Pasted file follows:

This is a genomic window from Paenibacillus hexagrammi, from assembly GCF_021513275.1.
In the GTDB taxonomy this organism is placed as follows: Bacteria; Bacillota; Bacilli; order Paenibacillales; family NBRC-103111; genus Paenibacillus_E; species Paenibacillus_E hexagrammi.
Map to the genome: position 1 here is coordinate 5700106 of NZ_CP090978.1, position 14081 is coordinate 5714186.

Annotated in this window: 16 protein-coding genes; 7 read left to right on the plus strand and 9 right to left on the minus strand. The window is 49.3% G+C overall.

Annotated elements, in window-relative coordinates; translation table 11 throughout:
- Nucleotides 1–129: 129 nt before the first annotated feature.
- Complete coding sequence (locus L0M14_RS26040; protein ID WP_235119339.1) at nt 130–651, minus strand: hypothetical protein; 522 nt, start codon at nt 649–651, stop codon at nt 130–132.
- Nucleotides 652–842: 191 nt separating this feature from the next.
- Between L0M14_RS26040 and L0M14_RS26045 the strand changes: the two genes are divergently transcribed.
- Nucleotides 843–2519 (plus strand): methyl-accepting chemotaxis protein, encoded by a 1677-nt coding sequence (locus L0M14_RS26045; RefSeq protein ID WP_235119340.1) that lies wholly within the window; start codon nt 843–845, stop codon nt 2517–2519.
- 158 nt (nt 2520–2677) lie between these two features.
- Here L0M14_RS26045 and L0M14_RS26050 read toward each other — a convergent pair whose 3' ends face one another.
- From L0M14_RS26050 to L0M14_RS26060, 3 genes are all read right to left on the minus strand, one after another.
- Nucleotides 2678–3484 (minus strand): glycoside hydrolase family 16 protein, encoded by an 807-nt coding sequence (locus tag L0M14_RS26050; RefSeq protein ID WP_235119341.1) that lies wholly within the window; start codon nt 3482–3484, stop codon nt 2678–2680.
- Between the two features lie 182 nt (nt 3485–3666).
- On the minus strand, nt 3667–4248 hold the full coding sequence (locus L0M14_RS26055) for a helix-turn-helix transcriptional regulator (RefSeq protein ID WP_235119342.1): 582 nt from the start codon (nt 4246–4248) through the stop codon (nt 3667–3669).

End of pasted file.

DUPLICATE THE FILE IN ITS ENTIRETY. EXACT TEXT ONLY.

This is a genomic window from Paenibacillus hexagrammi, from assembly GCF_021513275.1.
In the GTDB taxonomy this organism is placed as follows: Bacteria; Bacillota; Bacilli; order Paenibacillales; family NBRC-103111; genus Paenibacillus_E; species Paenibacillus_E hexagrammi.
Map to the genome: position 1 here is coordinate 5700106 of NZ_CP090978.1, position 14081 is coordinate 5714186.

Annotated in this window: 16 protein-coding genes; 7 read left to right on the plus strand and 9 right to left on the minus strand. The window is 49.3% G+C overall.

Annotated elements, in window-relative coordinates; translation table 11 throughout:
- Nucleotides 1–129: 129 nt before the first annotated feature.
- Complete coding sequence (locus L0M14_RS26040; protein ID WP_235119339.1) at nt 130–651, minus strand: hypothetical protein; 522 nt, start codon at nt 649–651, stop codon at nt 130–132.
- Nucleotides 652–842: 191 nt separating this feature from the next.
- Between L0M14_RS26040 and L0M14_RS26045 the strand changes: the two genes are divergently transcribed.
- Nucleotides 843–2519 (plus strand): methyl-accepting chemotaxis protein, encoded by a 1677-nt coding sequence (locus L0M14_RS26045; RefSeq protein ID WP_235119340.1) that lies wholly within the window; start codon nt 843–845, stop codon nt 2517–2519.
- 158 nt (nt 2520–2677) lie between these two features.
- Here L0M14_RS26045 and L0M14_RS26050 read toward each other — a convergent pair whose 3' ends face one another.
- From L0M14_RS26050 to L0M14_RS26060, 3 genes are all read right to left on the minus strand, one after another.
- Nucleotides 2678–3484 (minus strand): glycoside hydrolase family 16 protein, encoded by an 807-nt coding sequence (locus tag L0M14_RS26050; RefSeq protein ID WP_235119341.1) that lies wholly within the window; start codon nt 3482–3484, stop codon nt 2678–2680.
- Between the two features lie 182 nt (nt 3485–3666).
- On the minus strand, nt 3667–4248 hold the full coding sequence (locus L0M14_RS26055) for a helix-turn-helix transcriptional regulator (RefSeq protein ID WP_235119342.1): 582 nt from the start codon (nt 4246–4248) through the stop codon (nt 3667–3669).